CONTEXT Art Miami
Featured Artists: Renee Stout, Pat Lasch, Loretta Dunkelman, Judy Pfaff, Betty Parsons, Sylvia Sleigh
November 29 - December 5, 2016
VIP Preview: Nov 29
New Location | One block north from Art Miami Pavilion
118 NE 34th Street
Miami, FL 33127
Building on our ongoing program, Accola Griefen will highlight a selection of historically significant women artists of the 20th and 21st century in their booth at CONTEXT Art Miami.
Renee Stout's work will be featured in a Special Project at the entrance to the fair. Stout grew up in Pittsburgh and received her B.F.A. from Carnegie-Mellon University in 1980. Originally trained as a painter, she moved to Washington, D.C. in 1985 where she began to explore the spiritual roots of her African American heritage through her work and eventually became the first American artist to exhibit in the Smithsonian’s National Museum of African Art. Inspired by the African Diaspora, as well as everyday life in her DC neighborhood and current events, she employs a variety of media, including painting, drawing, mixed media sculpture, photography and installation in an attempt to create works that encourage self-examination, introspection and the ability to laugh at the absurdities of life and ourselves. Her traveling museum exhibition, Tales of a Conjure Woman, which originated at the Halsey Institute of Contemporary Art, College of Charleston, SC was accompanied by a major monograph and was named one of the top 10 exhibitions of 2015 by Hyperallergic.
Loretta Dunkelman’s paintings and works on paper combine minimalist forms with subtle, rich and often painterly surface layering. Dunkelman is a founder of A.I.R. Gallery, the first women’s gallery in the United States where she had 6 one-person shows between 1972 and 1987. Her work has been featured in a number of important museum exhibitions: the 1973 Whitney Biennial and American Drawings at the Whitney; the city-wide multi-site exhibition, Women Choose Women; and On Surface at the Katonah Art Gallery. Our booth will feature works from the 1970's and 1990's.
Pat Lasch, the daughter of a German pastry chef who was tutored in pastry decoration herself, has become best known for her miniature sculptures resembling confections examples of which are also held in many museum collections including the Museum of Modern Art (MoMA) in New York. Accola Griefen will exhibit some of her most famous works, cakes and petit fours, constructed from acrylic paint. Work courtesy of Meredith Ward Fine Art.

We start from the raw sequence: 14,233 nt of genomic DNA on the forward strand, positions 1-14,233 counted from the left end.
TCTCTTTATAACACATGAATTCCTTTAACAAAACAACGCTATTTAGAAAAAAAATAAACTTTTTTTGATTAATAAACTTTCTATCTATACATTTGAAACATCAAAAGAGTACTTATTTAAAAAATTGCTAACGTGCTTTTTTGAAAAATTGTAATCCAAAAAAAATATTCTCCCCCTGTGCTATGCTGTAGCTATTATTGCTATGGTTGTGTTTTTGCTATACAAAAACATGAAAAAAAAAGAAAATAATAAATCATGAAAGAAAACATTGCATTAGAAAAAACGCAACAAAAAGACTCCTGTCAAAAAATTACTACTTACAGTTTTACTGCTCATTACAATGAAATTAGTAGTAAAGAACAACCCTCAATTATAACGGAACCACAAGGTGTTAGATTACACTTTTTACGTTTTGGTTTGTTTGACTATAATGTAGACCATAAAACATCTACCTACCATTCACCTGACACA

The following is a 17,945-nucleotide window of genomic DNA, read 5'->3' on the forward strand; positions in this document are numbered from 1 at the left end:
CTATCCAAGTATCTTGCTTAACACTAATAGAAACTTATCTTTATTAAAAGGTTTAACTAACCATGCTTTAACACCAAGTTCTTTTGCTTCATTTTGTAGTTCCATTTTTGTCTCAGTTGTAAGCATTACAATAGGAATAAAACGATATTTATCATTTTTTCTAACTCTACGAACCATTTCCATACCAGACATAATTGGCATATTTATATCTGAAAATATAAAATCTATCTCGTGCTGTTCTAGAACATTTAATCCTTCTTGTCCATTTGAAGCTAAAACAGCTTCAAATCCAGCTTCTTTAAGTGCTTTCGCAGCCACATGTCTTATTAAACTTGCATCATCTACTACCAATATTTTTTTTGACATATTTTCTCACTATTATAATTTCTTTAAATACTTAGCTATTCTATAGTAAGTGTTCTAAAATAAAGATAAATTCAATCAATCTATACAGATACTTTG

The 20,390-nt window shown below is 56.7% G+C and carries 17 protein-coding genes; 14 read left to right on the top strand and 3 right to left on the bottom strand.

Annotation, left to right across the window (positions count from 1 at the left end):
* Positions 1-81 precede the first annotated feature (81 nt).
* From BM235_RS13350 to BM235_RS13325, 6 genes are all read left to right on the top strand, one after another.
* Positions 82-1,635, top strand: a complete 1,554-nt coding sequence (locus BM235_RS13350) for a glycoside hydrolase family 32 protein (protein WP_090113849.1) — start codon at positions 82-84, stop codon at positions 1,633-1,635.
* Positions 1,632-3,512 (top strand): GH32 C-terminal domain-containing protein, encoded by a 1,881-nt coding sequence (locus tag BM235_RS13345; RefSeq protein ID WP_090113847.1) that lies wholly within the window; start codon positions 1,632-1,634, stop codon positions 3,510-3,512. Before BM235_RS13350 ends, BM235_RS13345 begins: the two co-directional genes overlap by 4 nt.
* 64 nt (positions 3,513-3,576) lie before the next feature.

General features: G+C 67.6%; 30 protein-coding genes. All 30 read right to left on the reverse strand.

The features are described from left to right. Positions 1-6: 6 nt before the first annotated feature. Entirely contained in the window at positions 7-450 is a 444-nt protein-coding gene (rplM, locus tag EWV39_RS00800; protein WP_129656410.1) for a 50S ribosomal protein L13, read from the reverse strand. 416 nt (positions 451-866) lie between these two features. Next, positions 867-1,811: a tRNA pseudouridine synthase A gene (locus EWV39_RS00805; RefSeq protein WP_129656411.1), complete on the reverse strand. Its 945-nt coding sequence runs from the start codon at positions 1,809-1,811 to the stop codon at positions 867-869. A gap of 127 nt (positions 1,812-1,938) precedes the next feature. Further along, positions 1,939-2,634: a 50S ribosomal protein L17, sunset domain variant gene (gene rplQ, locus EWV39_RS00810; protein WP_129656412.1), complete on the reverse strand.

Accola Griefen will highlight the work of Judy Pfaff, who, since the 1970’s has been broadly acclaimed for her pioneering work in the genre of installation as well as sculpture and richly layered works on paper. Both of the later materials/genres will be represented in Accola Griefen’s booth. Pfaff has received many awards, including one of the highest honors possible, the MacArthur Foundation “Genius” Award.
Betty Parsons (1900-1982) was both a forward-thinking art dealer, formative champion of Abstract Expressionism and an accomplished artist in her own right who created a form of abstraction that was in-line with the great artists of her day while unique in format and approach. Her work may be found in numerous public collections, including the Parrish Art Museum, Southampton, New York; The High Museum, Altanta, Georgia; the Whitney Museum of American Art, New York; and the Smithsonian American Art Museum, Washington, D.C.
Sylvia Sleigh (1916 -2010) was a Welsh-born naturalised American and important Feminist realism painter. In 1970, from feminist principles, she painted a series of works reversing stereotypical artistic themes by featuring men in poses that were traditionally associated with women. Of her work she wrote " I like to portray both man and woman as intelligent and thoughtful people with dignity and humanism that emphasizes love and joy." For her sensitivity to the humanity of her figures, her paintings have been compared to those of Alice Neel in the New York Times. Sleigh’s work is held in many important collections including the National Portrait Gallery, London; The Art Institute of Chicago, Chicago, IL; National Museum of Women in the Arts, Washington, DC; Portland Art Museum, Portland, OR and Weatherspoon Art Museum, and the University of North Carolina, Greensboro, NC.